>And the most popular baby boys’ name in England is…

>You may already know this but were you aware that the most popular baby boy’s name in England is now Mohammed.

Check out this article:

http://www.huffingtonpost.com/2010/10/27/mohammed-britains-most-po_n_775145.html

This is very interesting and shows the state of Christianity in England. We need to pray for a revival of Evangelical Christianity in England, the country that gave us Baxter, Wesley, Newton, Wilberforce, Whitfield, and so many others.

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>The Holy Spirit and Inclusivism

>The following was a forum question in my Systematic Theology class at Southern Seminary and my response to the question. Feel free to comment and add to the discussion!

Since the Holy Spirit “blows where he wills” (John 3.8) discuss the implications of his work among non-Christian communities.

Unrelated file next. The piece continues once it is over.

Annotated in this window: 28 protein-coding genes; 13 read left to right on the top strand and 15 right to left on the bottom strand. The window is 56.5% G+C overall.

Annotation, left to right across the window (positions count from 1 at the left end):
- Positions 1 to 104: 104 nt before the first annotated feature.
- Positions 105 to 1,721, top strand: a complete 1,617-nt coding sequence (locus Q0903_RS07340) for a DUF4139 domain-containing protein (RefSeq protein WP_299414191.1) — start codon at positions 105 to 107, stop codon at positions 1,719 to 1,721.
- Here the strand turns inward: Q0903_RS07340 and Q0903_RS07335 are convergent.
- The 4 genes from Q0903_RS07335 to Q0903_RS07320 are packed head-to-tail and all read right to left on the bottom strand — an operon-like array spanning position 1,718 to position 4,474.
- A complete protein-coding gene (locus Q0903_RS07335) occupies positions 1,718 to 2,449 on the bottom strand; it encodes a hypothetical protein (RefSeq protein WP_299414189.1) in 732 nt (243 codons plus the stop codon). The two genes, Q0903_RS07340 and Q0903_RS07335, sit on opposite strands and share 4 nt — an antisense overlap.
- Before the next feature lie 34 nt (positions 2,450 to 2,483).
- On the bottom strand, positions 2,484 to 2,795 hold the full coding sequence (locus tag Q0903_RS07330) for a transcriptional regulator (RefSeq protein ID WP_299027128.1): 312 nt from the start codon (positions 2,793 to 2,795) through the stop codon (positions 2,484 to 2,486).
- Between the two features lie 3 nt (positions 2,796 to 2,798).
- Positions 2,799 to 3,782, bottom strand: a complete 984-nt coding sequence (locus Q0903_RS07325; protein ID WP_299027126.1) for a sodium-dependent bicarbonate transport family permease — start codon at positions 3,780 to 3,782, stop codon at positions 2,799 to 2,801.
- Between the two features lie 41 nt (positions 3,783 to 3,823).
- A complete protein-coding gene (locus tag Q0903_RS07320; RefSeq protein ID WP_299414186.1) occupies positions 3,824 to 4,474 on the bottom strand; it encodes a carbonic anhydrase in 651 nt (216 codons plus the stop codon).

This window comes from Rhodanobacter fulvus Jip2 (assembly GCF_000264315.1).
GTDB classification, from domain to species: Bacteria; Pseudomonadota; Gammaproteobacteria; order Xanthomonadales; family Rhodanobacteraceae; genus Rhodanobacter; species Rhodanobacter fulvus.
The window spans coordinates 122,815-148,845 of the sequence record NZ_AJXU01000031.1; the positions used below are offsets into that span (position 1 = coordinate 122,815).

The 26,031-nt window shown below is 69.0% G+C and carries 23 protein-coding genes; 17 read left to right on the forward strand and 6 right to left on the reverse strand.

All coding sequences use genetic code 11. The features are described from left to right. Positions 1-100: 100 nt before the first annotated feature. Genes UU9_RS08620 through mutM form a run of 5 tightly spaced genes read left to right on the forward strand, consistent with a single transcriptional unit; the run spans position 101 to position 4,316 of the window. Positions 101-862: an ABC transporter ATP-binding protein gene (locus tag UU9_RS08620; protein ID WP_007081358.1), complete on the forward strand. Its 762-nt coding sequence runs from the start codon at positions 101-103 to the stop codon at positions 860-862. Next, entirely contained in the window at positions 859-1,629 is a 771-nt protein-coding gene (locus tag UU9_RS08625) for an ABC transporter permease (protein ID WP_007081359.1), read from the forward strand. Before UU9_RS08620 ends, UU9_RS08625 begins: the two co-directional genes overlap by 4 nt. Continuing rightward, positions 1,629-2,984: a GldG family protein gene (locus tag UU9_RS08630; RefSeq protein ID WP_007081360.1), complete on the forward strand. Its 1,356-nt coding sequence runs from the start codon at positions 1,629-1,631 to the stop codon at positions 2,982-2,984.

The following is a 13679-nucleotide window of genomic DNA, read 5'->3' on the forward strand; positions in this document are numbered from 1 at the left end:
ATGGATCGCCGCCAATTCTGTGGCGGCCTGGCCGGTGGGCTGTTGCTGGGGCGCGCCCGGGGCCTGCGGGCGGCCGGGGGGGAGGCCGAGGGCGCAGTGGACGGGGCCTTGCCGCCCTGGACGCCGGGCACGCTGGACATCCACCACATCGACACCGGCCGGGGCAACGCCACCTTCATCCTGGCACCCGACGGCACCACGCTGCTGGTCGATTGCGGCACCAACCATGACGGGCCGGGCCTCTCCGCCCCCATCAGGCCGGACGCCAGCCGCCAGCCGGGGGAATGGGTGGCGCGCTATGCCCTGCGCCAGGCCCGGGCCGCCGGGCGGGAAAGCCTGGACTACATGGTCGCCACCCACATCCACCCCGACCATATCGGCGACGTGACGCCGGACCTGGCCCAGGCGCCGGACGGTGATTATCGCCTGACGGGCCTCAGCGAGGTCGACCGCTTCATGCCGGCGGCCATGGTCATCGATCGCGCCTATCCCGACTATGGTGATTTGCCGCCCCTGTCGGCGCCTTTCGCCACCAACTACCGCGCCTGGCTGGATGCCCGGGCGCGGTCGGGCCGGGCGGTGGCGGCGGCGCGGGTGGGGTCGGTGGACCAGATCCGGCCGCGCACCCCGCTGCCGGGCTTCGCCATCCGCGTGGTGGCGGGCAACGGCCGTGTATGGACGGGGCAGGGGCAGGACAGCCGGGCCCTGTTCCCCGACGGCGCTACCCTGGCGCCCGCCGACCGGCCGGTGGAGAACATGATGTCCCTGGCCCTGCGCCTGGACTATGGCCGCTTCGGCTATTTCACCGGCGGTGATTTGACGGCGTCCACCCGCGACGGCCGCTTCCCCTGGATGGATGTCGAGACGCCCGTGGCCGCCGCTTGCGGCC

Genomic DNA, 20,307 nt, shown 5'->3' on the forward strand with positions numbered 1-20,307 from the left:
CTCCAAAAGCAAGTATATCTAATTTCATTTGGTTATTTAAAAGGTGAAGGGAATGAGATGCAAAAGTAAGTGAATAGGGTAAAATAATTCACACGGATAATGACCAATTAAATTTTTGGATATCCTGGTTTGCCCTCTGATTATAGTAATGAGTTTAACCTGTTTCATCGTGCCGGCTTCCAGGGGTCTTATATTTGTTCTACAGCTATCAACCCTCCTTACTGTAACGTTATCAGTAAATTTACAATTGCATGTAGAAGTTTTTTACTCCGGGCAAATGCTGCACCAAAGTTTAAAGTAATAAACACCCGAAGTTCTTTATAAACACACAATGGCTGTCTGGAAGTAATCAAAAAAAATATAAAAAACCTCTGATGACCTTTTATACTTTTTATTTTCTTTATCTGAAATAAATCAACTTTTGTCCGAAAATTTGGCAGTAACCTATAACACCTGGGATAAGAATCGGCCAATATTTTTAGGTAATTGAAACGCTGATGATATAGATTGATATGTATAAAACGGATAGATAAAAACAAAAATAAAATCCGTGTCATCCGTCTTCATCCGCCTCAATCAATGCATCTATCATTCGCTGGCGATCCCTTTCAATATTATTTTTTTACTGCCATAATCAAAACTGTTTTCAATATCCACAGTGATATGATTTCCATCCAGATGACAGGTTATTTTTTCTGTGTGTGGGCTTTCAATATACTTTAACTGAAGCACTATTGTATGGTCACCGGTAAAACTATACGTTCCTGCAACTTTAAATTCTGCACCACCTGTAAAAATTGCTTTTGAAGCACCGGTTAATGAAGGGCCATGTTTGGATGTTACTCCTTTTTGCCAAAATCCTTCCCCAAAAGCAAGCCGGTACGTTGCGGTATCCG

The idea that other people groups can encounter salvation apart from the Christian model through Jesus Christ is a very controversial issue. I would highly recommend the book 4 Views on Salvation in a Pluralistic World edited by Stan Gundry. In that work, the pluralist, inclusivist, and particularist views are laid out with the particularist view being represented by a moderate and conservative branch. I tend to (at this point) side with Alister McGrath in this work as a Particularist / Agnostic. The theme of Scripture from beginning to end is found in the person and work of Christ and the sovereignty of God. I cannot see through the biblical evidence a way to salvation except through the blood of Christ and His grace through faith. The Holy Spirit is the agency by which that salvation process is worked out in each believer. I enjoyed reading the specifics of this process in Ferguson’s book and was enlightened as to the implications of the biblical record on the Spirit’s work in salvation. It made me have a fresh look at the entire doctrine and the Spirit’s work in my own life! With regards to the question posed here, Ferguson points out in his work that the role of the Father, Son, and Holy Spirit in the Trinity are to glorify the other members of the Trinity. Therefore, the Spirit’s work is found within the parameters of the glory of the Son and of the Father. The Spirit will not do anything that does not glorify the Son and the Father and vice versa. John Piper in his excellent book Desiring God says that the chief end of God is to Glorify God and enjoy himself forever. The Triune God’s main task throughout eternity has been His glory for His name sake. That means that the Holy Spirit will work and act in concert with the Son and the Father. I don’t see how salvation or a working of the Spirit can occur outside the preaching of Christ crucified and resurrected and of God the Father and His providential plan for humanity. Nonetheless, I am not God nor will ever consider myself knowledgable to understand the fullness of His mysteries – and the question of the eternal destiny of those who are “moral pagans” of this era or of antiquity is definitely a mystery! Therefore, I must claim that I am agnostic in that regard and defer to the sovereignty of God and his perfect plan for all the universe. Nonetheless, I must say that Jesus did say that “I am the way, the truth, and the life and no one comes to the Father except through me” (John 14:6). That passage (in the midst of Jesus’ discussion of the Holy Spirit who was to come) along with the witness of scripture points on a Christocentric salvation experience. Anyone who feels that they can come to a salvation experience outside of Christ is “playing with fire”. Although I am saying that I cannot be one hundred percent sure that moral individuals of other faiths will be condemned, I certainly would not want to “test” the Lord on that issue. I would much rather now “fall on my knees and confess Jesus as Lord and Savior” (Philippians 2:5-11) than as to wait until the day of Judgement and be forced to do it and then hope for an exception to the rule.